5 Things I Want My Guests to Bring to ThanksgivingJulianna Miner
If I were hosting a big Thanksgiving dinner this year, I would want my guests to bring something. I’m not talking about green bean casserole, either. Although it’s full of deliciousness. Here’s a list of five things I hope my guests will bring. I try to do all of these things with varying levels of success. As well as following the most important rule of the holidays for family gatherings: keep your pants on.
Smiley, happy faces
Holidays are stressful. Traveling on Thanksgiving weekend between my house and my mother’s is about as much fun as watching Dora on a never-ending loop, while locked in a crowded prison cell and spiraling into soul-crushing madness. It’s actually *exactly* like that, except the prison cell is my mini-van on I-95 between DC and NY.
We’re also chronically late, my kids are constantly whining and my husband is grouchy because he’d rather be home watching football and taking it easy. None of this lends itself to mommy being a happy camper. So I get it when people show up and they’re peevish. I’ve been guilty of this myself. (Hangs head in shame.)
But for the family who’s hosting, it’s a bummer. So much work is involved and they’re probably feeling the pressure to do a good job and make it all special. Feeling like you have to wheedle your guests into a good mood just adds more stress, and no one needs that.
Willingness to help
I love to feed people and to spend time with my friends and my family. But it stinks to put a lot of work into a special meal or event and not actually get to talk to anyone because you’re working the entire time. If you’ve been at someone’s house for an hour or more, and you haven’t seen them at all — why not offer to help them out? Or at least keep them company in the kitchen. Because honestly? It’s nice to not feel like Dobby the House Elf on major holidays.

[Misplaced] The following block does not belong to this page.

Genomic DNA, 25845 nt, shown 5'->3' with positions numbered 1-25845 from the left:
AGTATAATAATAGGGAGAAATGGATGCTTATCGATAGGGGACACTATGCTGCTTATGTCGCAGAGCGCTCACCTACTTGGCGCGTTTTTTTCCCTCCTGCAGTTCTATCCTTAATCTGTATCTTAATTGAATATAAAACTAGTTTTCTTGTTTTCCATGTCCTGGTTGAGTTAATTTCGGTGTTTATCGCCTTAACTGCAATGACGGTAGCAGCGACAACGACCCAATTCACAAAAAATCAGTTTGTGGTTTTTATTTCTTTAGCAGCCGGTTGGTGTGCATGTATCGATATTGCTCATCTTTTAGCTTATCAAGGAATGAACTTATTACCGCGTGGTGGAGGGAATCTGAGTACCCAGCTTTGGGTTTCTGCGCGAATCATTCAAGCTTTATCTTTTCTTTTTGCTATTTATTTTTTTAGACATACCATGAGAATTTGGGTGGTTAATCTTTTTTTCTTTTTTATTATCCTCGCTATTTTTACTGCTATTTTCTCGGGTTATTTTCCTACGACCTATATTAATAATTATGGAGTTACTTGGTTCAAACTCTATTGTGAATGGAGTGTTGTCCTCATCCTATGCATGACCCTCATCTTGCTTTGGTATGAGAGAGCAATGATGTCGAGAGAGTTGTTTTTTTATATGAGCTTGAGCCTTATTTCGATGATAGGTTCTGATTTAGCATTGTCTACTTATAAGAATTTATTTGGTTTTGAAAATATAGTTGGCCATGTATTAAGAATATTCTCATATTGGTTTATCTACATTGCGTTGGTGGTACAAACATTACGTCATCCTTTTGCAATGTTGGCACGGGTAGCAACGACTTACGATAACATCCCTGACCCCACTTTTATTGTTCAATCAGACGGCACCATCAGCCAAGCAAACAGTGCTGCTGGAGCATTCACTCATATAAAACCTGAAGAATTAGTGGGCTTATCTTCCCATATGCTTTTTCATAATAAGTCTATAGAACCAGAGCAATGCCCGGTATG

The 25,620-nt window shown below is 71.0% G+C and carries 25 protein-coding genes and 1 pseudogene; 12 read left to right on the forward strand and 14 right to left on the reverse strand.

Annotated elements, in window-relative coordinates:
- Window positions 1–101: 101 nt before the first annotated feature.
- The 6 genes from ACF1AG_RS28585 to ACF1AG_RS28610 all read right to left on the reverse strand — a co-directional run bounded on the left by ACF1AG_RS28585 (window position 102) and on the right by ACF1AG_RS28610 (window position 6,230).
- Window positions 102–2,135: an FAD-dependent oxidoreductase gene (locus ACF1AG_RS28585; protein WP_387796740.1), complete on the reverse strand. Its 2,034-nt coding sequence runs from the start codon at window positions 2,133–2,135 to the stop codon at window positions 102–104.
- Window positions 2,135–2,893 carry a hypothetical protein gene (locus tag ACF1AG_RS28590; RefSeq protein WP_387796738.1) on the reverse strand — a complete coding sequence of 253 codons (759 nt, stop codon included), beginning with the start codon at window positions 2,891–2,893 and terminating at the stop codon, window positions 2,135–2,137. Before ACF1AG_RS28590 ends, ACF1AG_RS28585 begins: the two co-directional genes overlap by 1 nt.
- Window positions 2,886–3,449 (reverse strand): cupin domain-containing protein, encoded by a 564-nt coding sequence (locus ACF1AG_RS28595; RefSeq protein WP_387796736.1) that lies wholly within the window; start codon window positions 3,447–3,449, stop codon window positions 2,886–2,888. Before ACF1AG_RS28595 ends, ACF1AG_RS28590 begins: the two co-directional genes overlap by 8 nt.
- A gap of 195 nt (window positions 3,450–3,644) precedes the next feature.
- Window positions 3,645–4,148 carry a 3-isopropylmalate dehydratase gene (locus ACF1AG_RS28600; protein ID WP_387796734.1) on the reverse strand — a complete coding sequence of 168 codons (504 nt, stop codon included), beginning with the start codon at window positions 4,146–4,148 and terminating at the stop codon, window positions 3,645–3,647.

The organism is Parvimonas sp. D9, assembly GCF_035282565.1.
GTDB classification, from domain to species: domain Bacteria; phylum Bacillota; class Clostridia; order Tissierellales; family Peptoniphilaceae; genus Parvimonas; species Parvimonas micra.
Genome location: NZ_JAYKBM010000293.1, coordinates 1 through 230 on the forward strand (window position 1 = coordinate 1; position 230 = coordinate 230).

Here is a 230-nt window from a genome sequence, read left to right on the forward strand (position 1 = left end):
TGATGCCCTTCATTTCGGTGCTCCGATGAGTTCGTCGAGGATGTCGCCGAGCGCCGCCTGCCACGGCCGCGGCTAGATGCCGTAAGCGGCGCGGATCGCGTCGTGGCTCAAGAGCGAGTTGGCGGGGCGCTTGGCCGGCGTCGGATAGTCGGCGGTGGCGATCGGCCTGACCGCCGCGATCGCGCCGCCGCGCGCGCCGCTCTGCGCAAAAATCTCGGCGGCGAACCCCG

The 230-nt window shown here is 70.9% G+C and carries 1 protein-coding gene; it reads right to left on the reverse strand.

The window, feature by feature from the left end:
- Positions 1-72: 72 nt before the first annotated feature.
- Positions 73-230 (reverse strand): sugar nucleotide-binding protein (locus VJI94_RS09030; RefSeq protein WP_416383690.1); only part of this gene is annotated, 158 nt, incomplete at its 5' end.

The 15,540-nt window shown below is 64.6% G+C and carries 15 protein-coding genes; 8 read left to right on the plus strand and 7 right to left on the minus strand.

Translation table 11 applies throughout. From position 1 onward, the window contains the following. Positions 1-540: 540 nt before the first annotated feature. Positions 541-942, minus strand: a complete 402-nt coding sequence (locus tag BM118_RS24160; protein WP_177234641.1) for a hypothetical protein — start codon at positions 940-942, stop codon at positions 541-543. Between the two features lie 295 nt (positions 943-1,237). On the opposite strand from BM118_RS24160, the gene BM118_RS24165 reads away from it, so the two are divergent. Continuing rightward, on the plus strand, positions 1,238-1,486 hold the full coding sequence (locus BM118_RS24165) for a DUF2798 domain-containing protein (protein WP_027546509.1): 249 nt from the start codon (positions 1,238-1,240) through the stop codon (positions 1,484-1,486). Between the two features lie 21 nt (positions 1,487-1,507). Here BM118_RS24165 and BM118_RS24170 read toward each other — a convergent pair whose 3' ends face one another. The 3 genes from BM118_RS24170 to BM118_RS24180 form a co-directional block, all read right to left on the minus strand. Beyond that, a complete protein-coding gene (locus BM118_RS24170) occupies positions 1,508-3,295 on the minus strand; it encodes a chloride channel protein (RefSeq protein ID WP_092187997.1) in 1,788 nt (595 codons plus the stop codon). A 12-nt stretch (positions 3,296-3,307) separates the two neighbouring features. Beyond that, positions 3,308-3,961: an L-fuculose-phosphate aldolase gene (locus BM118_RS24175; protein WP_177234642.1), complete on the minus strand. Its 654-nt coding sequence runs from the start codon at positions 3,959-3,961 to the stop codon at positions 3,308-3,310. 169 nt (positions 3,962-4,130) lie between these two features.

It’s a real problem. Families show up somewhere and the parents totally check out, leaving their kids to run around unsupervised in someone else’s house. I have gone weeks without the company of other adults and I totally get how intoxicating it can be to have an actual grown-up conversation. But someone has to watch the kiddos. It’s not fair to the host and hostess to have cook Thanksgiving dinner and wrangle a variety of small critters. It’s not only that it’s not fair it’s not always possible. And it’s not safe for the kids.
Sometimes people like to have a drink and discuss things like politics or religion or their seething hatred of SECC football or how some people go on vacation an awful lot while others actually work for a living. That’s all fine and dandy. But sometimes this crosses a line and the conversation becomes uncomfortable. Or it starts to feel personal. And then maybe someone sends a verbal zinger. Then it gets returned. And it becomes a volley.
You know the right time to pick a fight or drop a little nasty into the conversation? Well, it’s not at someone else’s house on Thanksgiving. It’s while you’re being filmed for The Real Housewives. Because they’re pretty much the only people who can get away with acting like that.
Just because you know yummy.
Here’s hoping everyone brings all the good stuff and none of the bad when they’re visiting (or hosting) this Thanksgiving.
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